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Collaborating on Complex Project Contracts: The Power of People

Tim Cummins and I had an interesting discussion this morning on IACCM’s “Ask the Expert” call on complex contracting.  One of the issues that came up is the role of procurement in managing complex contracts.  All too many times, I have witnessed how lump sum bids focus only on cost, and fail to consider risk, safety, supply chain disruptions, and other unpredictable events.  We both noted the importance of emphasizing project outcomes as a primary metric for measuing contrct performance – an obvious, but completely overlooked metric for procurement.  Too often, the focus on price or cost reduction fails to consider the collaboration required to enable these contracts to be successful.  I have seen myself all too many times, how procurement is often removed from the operational project site, and fails to grasp the context and complexity of the project environment.  This brought up the next important element – the requirements for proper incentives, not just price.  Incentivized contracts that focus on rewards for positive outcomes, as opposed to penalties for negative ones, often drive improved behaviors and more proactive performance.  Finally, we talked about the need for real talent and changes in culture in these environments.  Too often, procurement people are transaction focused, and don’t consider the types of collaborative behaviors, weekly planning meetings, open communications, and long-term joint alignment of resources that is necessary to manage complex, five year projects.  People need to seek first to understand before blasting a supplier, and learn from the event.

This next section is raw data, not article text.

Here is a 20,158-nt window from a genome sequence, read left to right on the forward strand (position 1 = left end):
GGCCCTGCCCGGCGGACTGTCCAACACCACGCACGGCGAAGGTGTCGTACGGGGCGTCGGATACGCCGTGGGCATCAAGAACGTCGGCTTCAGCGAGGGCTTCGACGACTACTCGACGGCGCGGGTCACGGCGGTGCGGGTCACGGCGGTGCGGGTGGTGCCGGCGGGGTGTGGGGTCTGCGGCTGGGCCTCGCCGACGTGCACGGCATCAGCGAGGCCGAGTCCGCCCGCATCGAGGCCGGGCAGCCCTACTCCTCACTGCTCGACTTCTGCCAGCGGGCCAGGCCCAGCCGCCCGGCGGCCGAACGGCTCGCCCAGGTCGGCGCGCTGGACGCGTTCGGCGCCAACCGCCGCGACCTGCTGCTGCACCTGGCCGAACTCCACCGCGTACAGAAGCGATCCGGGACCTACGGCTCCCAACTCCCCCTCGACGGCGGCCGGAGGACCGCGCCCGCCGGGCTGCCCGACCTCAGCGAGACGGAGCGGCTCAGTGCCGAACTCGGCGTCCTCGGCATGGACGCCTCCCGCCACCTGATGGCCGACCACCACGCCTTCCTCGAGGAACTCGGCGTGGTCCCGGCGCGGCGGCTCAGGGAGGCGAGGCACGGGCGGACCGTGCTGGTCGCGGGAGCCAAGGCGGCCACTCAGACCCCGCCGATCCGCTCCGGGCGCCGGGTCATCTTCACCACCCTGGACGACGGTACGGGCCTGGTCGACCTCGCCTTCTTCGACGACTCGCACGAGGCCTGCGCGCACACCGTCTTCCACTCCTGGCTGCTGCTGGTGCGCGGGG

I am continuing to work on collaborative complex project contracts with Marcos Primos, a visiting professor from Brazil, who works closely with Petrobras.  Marcos also mentioned to me a book “Collaborative relationships in constructions: developing frameworks and networks”, edited by Hedley Smyth & Stephen Pryke (Wiley-Blackwell 2008) that is very related to this concept of people as the necessary cog for managing contracts. There is one chapter about disaster mitigation through collaborative knowledge-sharing practices, with the idea that manging contracts is about management of people.

Marcos, Tim, and I are interested in having discussions with managers in complex project industries that may be interested in learning more!  We hope to pull together some best practices for further discussion on this site….